The peculiar conditions of the labor question, which, in view of the liberal provisions in the matter of the suffrage, is likely to continue a trouble for a long time to come, are set forth in the following extract from a report by W.W. Taylor, Secretary of the Bureau of Immigration in Hawaii.]
"THE ordinary manual work on a plantation is performed by unskilled labor, which may be divided into two classes - contract and free.
"Contract labor, consisting of Japanese, Chinese, Portuguese, Italian, Hungarian, Hawaiian and others, is held under contract for three years when coming direct from foreign countries under agreement, and for the same or a shorter period when contracting after a previous sojourn in this country.
"Free labor, consisting of the same nationalities mentioned above, is employed by the day or month, without contract, and has come into the country as free labor or has fulfilled a previous three-years' contract and is then free to work where employment may be obtained.
"This free-labor contingent is a fluctuating and uncertain quantity - here to-day and there to-morrow - working at will, and seeking the places where most favorable conditions and highest wages are in vogue. The laborers receive higher pay than contract men, but may be discharged at a moment's notice, and the plantation owes them nothing but shelter and wages for work done.
"The contract man occupies quite a different position with reference to his employer. He is assured of steady work at a fixed sum per month. He can claim and receive not only unfurnished lodging for himself and family, but fuel, water, taxes paid, medical attendance and certain other privileges; and for this he must work, when able, a certain number of days per month, wherever it pleases the employer, and fulfil in other respects the terms of his contract.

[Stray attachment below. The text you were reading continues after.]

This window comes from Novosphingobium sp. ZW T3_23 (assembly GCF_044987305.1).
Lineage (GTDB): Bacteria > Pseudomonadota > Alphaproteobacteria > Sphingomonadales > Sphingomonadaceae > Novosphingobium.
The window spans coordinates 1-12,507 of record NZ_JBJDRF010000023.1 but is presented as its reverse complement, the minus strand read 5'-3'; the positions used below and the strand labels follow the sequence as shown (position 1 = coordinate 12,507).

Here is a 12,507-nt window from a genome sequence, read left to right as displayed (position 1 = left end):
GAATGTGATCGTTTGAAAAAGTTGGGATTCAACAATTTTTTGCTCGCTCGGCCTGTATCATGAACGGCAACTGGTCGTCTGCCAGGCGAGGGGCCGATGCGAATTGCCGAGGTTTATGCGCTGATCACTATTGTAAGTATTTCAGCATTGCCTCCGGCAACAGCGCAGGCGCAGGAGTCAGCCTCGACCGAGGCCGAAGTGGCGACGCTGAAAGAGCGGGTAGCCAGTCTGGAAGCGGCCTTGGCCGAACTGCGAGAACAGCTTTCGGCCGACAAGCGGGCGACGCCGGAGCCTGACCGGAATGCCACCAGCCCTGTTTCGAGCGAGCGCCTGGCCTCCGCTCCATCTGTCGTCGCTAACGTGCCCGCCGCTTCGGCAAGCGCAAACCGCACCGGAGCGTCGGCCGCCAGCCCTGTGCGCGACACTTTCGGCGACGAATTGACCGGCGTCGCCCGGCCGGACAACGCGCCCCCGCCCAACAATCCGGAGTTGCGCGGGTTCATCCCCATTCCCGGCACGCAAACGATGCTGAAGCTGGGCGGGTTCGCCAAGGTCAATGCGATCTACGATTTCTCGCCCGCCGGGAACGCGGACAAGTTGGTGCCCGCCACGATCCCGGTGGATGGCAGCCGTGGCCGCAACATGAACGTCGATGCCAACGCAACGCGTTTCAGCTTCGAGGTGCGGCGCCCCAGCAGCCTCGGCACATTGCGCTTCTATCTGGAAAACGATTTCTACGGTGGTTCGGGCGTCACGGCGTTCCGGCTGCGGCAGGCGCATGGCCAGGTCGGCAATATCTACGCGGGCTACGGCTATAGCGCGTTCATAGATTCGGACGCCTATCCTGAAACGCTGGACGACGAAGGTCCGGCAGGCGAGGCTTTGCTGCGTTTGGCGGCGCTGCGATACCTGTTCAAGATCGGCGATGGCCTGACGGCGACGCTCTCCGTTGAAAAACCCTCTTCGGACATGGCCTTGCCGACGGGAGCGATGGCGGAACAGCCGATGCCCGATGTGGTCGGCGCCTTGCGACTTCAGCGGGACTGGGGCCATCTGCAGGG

"When contract laborers are needed from abroad, application is made to the government for permission to import laborers of the desired nationality. If permission is granted, the order to recruit them is given to immigration companies authorized by law, who employ recruiting agents in the localities whence the men are to be drawn. These companies are then responsible for the delivery of the required number of men to the final employer.
"In obtaining European labor the planters have the benefit of the authority, forms and official connection of the board of immigration; and, while all expenses are met by the planters in the first instance, afterwards a sum, not to exceed $130 for each family, is paid by the government to cover recruiting expenses and passage of women and children accompanying the immigrants. In this case the immigrant contracts with the board of immigration and signs his agreement before the Hawaiian consul at the port of departure in his own country. In this case, also, steerage passage, food and medical attendance are furnished free to his destination, and oftentimes a money advance is given - this to be repaid in small monthly installments. The board of immigration assigns these laborers to their several employers, and they are at no expense until they reach their field of labor.
"The quarters furnished by the plantation are grouped together in camps, located with reference to convenience to work, and for the most part with regard to drainage and sanitary conditions.
"The kind of building varies with the class of labor. European labor has for a family, or for two single men, two rooms in a four-room cottage. Chinese, being single men, are housed in barracks with from six to forty men in a room. Single Japanese are often provided for in the same way - sometimes, however, only two occupying the same room. Married Japanese are furnished with a small room for each family.
"These houses are rough frame buildings, shingle or iron roofed, with covered porches six feet wide, extending their whole length. All lately erected buildings are well raised from the ground. Most have walls eight to ten feet high from floor to roof-plate. The height of ridge-pole above this is from four to six feet. Beneath the roof there is no ceiling, and when divided into rooms these are all open at the top, with a clear space above from end to end of the building. Cottages have partitions reaching to the roof. All walls are whitewashed. Often the space between the rafters above the roof-plate is left open for ventilation.